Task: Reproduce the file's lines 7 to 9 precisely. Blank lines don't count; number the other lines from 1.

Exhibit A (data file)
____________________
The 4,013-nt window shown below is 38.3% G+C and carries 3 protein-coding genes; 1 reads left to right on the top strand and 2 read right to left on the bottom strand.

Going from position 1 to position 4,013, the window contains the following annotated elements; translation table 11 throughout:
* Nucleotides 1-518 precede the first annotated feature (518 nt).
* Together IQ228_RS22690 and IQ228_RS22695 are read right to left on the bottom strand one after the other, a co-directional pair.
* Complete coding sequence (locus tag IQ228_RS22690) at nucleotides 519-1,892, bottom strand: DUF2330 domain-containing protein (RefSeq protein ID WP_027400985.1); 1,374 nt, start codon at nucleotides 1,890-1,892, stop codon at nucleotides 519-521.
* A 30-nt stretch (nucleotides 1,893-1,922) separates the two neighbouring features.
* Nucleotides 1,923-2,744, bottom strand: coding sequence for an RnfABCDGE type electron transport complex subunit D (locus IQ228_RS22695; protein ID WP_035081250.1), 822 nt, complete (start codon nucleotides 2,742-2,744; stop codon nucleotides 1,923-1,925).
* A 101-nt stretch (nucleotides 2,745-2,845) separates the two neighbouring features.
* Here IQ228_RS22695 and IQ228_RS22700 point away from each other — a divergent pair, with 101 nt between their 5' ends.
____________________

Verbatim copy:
* Nucleotides 1,923-2,744, bottom strand: coding sequence for an RnfABCDGE type electron transport complex subunit D (locus IQ228_RS22695; protein ID WP_035081250.1), 822 nt, complete (start codon nucleotides 2,742-2,744; stop codon nucleotides 1,923-1,925).
* A 101-nt stretch (nucleotides 2,745-2,845) separates the two neighbouring features.
* Here IQ228_RS22695 and IQ228_RS22700 point away from each other — a divergent pair, with 101 nt between their 5' ends.